On Saturday, August 25, North Kitsap Fishline hosted a Memorial Service for Garvin Tootle. The event was held at the Poulsbo waterfront. Sunny skies and a light breeze greeted a large group of friends and family that gathered to honor his memory. Throughout the seated guests were bright red shirts with yellow writing -- honoring Garvin's service to the Marine Corps and sharing a sentiment that made everyone smile:
The shirts read -- "Can I lend you a hand?....Garvin made me do it."
The service began with a reading about service to others, from 1 Peter 4:10.
Chuck Weaver than shared Garvin's Story -- his service to the Marine Corps, to his family, and to the community. Jim Stark from the Poulsbo Noon Lions then shared his memories of Garvin, many of which drew smiles from the crowd. Afterwards, friends and fellow volunteers spoke fondly of Garvin.
The most touching part of the service was looking at the people that gathered together -- the diversity present in the NK Fishline friends and family. It's clear that Garvin leaves behind something so very special to the many people whose lives he touched -- whether to lend a helping hand, to teach a life lesson, to inspire or simply to share a smile.
Garvin Tootle, age 69, passed away on June 26, 2012 from cancer. He was a retired Marine Corps officer of 23 years and, until recently, Operations Manager of NK Fishline.He is survived by his wife, Joan Tootle, one son, two daughters and five grandchildren.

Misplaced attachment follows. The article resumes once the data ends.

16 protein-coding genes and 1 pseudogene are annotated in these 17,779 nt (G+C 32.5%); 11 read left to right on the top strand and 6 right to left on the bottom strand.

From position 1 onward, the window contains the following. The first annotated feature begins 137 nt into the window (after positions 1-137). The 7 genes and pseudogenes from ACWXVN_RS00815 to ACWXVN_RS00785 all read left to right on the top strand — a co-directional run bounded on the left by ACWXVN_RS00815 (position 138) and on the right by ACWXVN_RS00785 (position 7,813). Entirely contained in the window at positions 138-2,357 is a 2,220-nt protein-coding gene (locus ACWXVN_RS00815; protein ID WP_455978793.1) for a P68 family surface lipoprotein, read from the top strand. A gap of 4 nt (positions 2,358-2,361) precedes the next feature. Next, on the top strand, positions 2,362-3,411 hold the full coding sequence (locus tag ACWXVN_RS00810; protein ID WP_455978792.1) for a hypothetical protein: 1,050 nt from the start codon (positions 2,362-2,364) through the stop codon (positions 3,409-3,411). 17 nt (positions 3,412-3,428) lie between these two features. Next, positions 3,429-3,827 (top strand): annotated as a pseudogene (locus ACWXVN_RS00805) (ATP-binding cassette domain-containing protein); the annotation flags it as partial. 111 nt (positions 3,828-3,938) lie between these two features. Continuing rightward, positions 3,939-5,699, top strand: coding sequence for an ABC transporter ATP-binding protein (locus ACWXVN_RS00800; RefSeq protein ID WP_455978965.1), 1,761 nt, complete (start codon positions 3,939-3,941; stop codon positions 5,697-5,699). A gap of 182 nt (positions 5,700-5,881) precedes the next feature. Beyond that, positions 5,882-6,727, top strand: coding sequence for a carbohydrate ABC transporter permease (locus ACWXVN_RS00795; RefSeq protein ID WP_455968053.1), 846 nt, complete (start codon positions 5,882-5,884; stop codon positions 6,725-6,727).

To adequately describe Garvin would take volumes, but being a private person, he did not enjoy being the center of attention. To honor this, just a few of his memorable traits will be mentioned here.
He had a deep, unwavering love for his country; constantly strived to be of service to family, friends and community; greatly respected work well done and those who did it; and was a great admirer of personal, moral and physical strength. One of his greatest wishes was to be a hero to someone and this he accomplished many times over.
He fought this dreadful disease for over seven years and continued to be active until almost his last breath. his greatest passion in the later part of his life was dedicated to Fishline, its volunteers and the clients. This is what motivated him and kept him going daily, long after his advanced disease took over his body.
This multi-faceted man could be either charming or fearsome, depending on the situation; however, no matter what, he was always respected, loved and admired by those who really knew him.
(from the Memorial Program)